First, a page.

Cognitive Therapy May Ease Seniors' Anxiety
Cognitive Therapy Improves Symptoms of Anxiety Disorder Common in Older Adults, Study Shows
WebMD News Archive
April 8, 2009 -- Cognitive behavior therapy may help older adults deal with anxiety.
Generalized anxiety disorder is common among seniors. Cognitive behavioral therapy focuses on changing a person's way of thinking in order to change their behavior or emotions.
In a new study with 134 older adults, some participants received cognitive behavior therapy for three months. Treatment included education and awareness, motivational interviewing, relaxation training, cognitive therapy, problem-solving skills training, and sleep management training. Other participants received enhanced usual care, which consisted of biweekly phone calls from a therapist to offer support and ensure patient safety.
The participants had an average age of 67. They were evaluated at the start of the study, after the three months of therapy, and several times during the next year. The participants with the cognitive behavioral therapy improved significantly at three months, compared with the other group, on several measures, including worry severity, depressive symptoms, and general mental health. However, in another key measure, severity of anxiety, there was no difference between the two groups.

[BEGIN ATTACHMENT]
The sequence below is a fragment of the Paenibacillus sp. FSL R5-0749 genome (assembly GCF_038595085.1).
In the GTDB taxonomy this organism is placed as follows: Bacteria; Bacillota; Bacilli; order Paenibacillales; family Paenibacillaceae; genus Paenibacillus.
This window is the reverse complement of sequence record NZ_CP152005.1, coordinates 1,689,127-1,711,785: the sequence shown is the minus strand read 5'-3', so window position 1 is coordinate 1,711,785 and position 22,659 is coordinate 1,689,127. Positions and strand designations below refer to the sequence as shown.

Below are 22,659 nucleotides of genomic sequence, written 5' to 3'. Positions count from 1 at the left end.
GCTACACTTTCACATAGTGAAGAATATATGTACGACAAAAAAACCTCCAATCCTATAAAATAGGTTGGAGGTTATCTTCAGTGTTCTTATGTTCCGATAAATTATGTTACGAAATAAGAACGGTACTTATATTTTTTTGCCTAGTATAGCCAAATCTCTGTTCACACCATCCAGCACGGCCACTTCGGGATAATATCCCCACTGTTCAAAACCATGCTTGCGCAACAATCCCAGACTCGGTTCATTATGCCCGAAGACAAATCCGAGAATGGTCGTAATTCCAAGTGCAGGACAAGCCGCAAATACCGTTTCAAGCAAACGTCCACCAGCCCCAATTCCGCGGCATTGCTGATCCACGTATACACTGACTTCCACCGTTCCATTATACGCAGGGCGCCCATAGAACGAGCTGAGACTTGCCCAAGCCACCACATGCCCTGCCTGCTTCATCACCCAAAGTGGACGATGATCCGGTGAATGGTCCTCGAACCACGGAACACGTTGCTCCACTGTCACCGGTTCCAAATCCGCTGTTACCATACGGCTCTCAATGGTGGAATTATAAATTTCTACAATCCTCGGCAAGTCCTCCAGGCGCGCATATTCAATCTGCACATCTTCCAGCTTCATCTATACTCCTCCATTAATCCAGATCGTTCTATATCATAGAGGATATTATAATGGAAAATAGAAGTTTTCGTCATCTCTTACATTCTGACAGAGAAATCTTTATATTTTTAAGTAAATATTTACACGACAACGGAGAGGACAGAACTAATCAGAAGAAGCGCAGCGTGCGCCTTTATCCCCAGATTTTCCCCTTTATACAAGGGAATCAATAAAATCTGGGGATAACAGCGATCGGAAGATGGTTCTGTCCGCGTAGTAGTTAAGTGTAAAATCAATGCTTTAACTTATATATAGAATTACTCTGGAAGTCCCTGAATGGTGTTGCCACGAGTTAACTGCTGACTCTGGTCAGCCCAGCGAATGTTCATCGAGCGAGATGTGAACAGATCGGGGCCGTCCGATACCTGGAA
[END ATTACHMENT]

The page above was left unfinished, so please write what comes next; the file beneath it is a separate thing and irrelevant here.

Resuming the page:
The differences in treatment response rates at three months were not apparent at 15 months, suggesting that the enhanced usual care group had some improvement and that "booster sessions" of cognitive behavioral therapy might be helpful. There were no significant differences in use of anti-anxiety or anti-depressant medication between the two groups.
The study, conducted by researchers at the Baylor College of Medicine, was published in the Journal of the American Medical Association.
Generalized anxiety disorder is common late in life, affecting up to 7.3% in the community and 11.2% in primary care, according to the study. Anxiety in older adults is associated with physical disability, memory difficulties, decreased quality of life, increased use of services, mortality, and depression.
“This study is the first to suggest that CBT can be useful for managing worry and associated symptoms among older patients in primary care,” the authors write. “This study paves the way for future research to test sustainable models of care in more demographically heterogeneous groups.”